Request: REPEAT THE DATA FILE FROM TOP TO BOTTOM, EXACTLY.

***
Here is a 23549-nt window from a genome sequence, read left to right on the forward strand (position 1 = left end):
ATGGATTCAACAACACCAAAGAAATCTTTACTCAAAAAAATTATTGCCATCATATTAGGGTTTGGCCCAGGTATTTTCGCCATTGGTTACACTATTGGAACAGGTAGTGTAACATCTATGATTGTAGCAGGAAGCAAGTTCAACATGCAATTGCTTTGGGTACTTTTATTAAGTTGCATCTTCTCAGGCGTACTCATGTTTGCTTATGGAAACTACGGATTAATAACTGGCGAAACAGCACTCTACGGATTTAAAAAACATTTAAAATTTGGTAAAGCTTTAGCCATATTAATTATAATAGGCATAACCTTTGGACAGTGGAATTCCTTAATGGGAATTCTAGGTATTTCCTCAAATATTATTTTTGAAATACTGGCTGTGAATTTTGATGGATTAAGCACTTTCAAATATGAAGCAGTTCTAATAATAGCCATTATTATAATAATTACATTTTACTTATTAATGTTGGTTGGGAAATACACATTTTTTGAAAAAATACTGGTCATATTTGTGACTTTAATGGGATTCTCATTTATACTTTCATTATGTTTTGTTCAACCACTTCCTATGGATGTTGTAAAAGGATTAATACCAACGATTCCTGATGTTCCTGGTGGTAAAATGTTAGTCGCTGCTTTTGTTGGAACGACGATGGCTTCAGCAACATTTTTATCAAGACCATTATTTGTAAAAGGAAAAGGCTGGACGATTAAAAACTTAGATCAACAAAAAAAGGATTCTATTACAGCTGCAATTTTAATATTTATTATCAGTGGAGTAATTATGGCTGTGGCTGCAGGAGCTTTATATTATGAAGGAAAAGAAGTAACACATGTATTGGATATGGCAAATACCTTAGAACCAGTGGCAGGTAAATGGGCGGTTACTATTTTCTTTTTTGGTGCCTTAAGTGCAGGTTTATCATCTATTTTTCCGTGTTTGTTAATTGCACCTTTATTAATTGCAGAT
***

Here is a 23549-nt window from a genome sequence, read left to right on the forward strand (position 1 = left end):
ATGGATTCAACAACACCAAAGAAATCTTTACTCAAAAAAATTATTGCCATCATATTAGGGTTTGGCCCAGGTATTTTCGCCATTGGTTACACTATTGGAACAGGTAGTGTAACATCTATGATTGTAGCAGGAAGCAAGTTCAACATGCAATTGCTTTGGGTACTTTTATTAAGTTGCATCTTCTCAGGCGTACTCATGTTTGCTTATGGAAACTACGGATTAATAACTGGCGAAACAGCACTCTACGGATTTAAAAAACATTTAAAATTTGGTAAAGCTTTAGCCATATTAATTATAATAGGCATAACCTTTGGACAGTGGAATTCCTTAATGGGAATTCTAGGTATTTCCTCAAATATTATTTTTGAAATACTGGCTGTGAATTTTGATGGATTAAGCACTTTCAAATATGAAGCAGTTCTAATAATAGCCATTATTATAATAATTACATTTTACTTATTAATGTTGGTTGGGAAATACACATTTTTTGAAAAAATACTGGTCATATTTGTGACTTTAATGGGATTCTCATTTATACTTTCATTATGTTTTGTTCAACCACTTCCTATGGATGTTGTAAAAGGATTAATACCAACGATTCCTGATGTTCCTGGTGGTAAAATGTTAGTCGCTGCTTTTGTTGGAACGACGATGGCTTCAGCAACATTTTTATCAAGACCATTATTTGTAAAAGGAAAAGGCTGGACGATTAAAAACTTAGATCAACAAAAAAAGGATTCTATTACAGCTGCAATTTTAATATTTATTATCAGTGGAGTAATTATGGCTGTGGCTGCAGGAGCTTTATATTATGAAGGAAAAGAAGTAACACATGTATTGGATATGGCAAATACCTTAGAACCAGTGGCAGGTAAATGGGCGGTTACTATTTTCTTTTTTGGTGCCTTAAGTGCAGGTTTATCATCTATTTTTCCGTGTTTGTTAATTGCACCTTTATTAATTGCAGAT